I’ve grown hollyhocks (Alcea rosea) forever, sometimes well, often not. (I like the single flowered ones…) I used to have to pay per plant but now I can grow bunches in the greenhouse because the seed is easily collected and they are happy to germinate in pots.
Hollyhocks always come to mind when I’m doing that therapeutic but not always reasonable autumn garden-dreaming by the fire. Somehow I forget about the leaf rust and gravity problems and only recall their wonderful romantic spires standing like little cathedrals among the smaller garden housing.
And I’m not the only hollyhockist.
They are said to have been in cultivation for over five hundred years. (Not the ones in my pictures– be reasonable).
Then I read one place that they have been found in Stone Age burial sites.
Now, these flowers keep pretty well, and continue to bloom for some weeks in summer, but I think even Thomas Jefferson, who supposedly grew them himself, might have trouble identifying a petrified stem buried in an archaeological dig.
But I just love the image of a woman dressed in mammoth skins tending her hollyhocks in a bed just outside the cave entrance…
In the 1920′s and 1930′s they showed up everywhere, not just in gardens but on embroidered cushion covers, framed color prints, tea-cozies and candy boxes…
When I had an antique shop I came across these things all the time. This is a chocolate box I kept because I loved both the hollyhocks and the gate. (Some lifetime I will have a walled garden with a gate like that, and maybe a little pool inside and benches against the rock wall with vines growing over them on trellises and maybe just a few fairies living under a really big fern.)
These pink ones with red throats are from two plants growing by the kitchen door on the west side of the house. Just like Peter Pan in the theater, these hollyhocks are supported by hidden ropes. Or as Lys de Bray writes of them, “The plants should be tied as they grow or they will crash to the ground like factory chimneys during summer rainstorms.”
Sure enough, during last week’s rain I saw these very ones begin to tip and I frantically got out the last-minute posts and twine. (I felt like a sailor at sea, hysterically bringing in the sails after the storm has already arrived.)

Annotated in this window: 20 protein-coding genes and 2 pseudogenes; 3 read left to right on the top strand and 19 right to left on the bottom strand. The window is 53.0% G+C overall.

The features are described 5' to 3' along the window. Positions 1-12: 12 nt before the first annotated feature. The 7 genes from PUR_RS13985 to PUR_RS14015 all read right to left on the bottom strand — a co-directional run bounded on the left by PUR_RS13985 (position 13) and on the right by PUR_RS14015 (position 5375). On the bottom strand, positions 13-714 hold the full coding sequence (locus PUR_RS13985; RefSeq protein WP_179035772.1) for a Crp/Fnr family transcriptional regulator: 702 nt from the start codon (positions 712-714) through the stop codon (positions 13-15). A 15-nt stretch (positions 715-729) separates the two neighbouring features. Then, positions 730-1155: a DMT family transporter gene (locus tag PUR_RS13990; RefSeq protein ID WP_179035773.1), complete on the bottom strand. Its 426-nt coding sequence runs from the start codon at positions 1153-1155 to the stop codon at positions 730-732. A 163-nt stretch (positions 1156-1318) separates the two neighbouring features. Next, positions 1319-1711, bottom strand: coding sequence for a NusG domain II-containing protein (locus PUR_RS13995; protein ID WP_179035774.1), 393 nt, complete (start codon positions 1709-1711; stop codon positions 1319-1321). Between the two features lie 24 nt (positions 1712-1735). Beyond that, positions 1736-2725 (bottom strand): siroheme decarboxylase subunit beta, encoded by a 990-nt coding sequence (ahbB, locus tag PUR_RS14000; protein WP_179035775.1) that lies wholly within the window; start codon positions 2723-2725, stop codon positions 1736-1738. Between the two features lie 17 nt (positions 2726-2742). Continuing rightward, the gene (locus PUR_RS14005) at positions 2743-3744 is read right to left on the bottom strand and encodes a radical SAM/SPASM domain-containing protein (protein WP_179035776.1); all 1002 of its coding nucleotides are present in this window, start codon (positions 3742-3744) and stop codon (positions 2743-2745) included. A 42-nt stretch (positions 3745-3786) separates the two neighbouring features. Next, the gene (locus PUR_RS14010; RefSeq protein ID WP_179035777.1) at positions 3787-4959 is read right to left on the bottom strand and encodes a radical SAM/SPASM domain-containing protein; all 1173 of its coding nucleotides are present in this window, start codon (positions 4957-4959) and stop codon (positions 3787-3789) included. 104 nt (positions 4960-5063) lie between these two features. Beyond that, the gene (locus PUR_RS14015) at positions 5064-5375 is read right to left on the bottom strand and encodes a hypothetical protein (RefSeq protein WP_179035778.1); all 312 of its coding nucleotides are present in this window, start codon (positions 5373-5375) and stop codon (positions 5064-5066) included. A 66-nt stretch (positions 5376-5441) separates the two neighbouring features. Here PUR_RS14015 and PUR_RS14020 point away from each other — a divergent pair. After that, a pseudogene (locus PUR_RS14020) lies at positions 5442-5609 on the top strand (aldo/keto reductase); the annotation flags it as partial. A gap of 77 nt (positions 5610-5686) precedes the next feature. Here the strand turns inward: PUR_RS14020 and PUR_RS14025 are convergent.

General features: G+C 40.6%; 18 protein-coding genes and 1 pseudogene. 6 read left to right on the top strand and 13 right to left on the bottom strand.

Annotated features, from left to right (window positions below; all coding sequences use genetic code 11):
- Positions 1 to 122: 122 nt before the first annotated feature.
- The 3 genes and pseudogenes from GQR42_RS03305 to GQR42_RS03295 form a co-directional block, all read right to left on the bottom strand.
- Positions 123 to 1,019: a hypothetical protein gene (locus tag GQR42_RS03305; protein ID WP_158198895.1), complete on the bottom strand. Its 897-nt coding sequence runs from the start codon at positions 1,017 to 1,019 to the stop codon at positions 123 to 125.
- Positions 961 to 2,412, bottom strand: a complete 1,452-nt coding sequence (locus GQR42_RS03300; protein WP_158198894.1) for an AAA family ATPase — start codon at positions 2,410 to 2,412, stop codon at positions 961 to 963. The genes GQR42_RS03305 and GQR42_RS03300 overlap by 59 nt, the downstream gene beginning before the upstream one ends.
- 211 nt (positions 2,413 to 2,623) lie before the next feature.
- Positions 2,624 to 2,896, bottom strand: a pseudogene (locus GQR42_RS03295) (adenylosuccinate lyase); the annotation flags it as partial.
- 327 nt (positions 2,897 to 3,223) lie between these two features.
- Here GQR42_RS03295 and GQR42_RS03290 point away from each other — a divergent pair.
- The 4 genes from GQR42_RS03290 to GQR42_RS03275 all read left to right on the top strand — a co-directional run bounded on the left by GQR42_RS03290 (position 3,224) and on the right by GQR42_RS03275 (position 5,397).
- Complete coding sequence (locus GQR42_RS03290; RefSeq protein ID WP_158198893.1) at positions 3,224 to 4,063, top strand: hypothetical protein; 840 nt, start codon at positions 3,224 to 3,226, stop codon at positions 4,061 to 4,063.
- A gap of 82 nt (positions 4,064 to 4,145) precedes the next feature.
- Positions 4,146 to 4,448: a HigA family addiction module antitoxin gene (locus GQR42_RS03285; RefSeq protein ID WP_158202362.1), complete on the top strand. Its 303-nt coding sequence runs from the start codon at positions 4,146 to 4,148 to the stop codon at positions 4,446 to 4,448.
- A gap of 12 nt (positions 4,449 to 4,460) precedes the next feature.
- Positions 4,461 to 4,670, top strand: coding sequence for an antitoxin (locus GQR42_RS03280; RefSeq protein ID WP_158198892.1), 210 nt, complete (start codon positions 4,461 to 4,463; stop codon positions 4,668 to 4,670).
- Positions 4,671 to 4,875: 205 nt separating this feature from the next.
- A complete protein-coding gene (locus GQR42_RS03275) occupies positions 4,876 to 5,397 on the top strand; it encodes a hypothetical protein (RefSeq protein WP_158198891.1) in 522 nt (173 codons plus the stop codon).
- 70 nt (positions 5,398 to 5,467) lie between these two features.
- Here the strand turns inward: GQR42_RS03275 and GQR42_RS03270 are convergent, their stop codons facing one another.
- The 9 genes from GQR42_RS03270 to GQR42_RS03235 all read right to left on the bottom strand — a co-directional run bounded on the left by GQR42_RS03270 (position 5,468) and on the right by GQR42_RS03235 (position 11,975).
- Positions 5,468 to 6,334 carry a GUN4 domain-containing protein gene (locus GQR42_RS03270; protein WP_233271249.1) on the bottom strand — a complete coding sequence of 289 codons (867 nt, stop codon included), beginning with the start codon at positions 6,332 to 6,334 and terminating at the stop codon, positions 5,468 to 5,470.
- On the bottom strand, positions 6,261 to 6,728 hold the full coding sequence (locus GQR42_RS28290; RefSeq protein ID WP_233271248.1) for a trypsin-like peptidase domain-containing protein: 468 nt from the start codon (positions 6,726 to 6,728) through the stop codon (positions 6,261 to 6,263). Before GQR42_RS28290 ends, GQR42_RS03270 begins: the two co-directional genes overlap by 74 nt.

This group of hollyhocks stands about six feet tall this year– they seem to have loved all the rain. In spite of my staking efforts they are still leaning so that we have to sort of walk around them to get out of the kitchen door.
These pink ones are a little more vivid color than the ones by the kitchen door, but the centers of the flowers aren’t as dark. They and the red ones are only about four feet tall, haven’t been staked at all, and have been returning every summer for several years now. (“Good plant, stay.”)
These plants are easy to grow from seed. I read, just today, that they are as easy as sunflowers. Now, I can barely grow sunflowers, but hollyhocks always sprout in pots in my greenhouse.
Besides the problem with falling over, the great hollyhock affliction is leaf rust. I don’t see it this year, so I guess it doesn’t like rain. Usually the lower leaves are affected, but I ignore it. The rest of the plant just continues about its life, growing and blooming, and pretends those lower leaves don’t exist or maybe belong to the rose next door.
I always gather the seeds at the end of the summer, and each bloom makes lots, so if you need any let me know. Then you too can become a hollyhockist. (You’re probably one already.)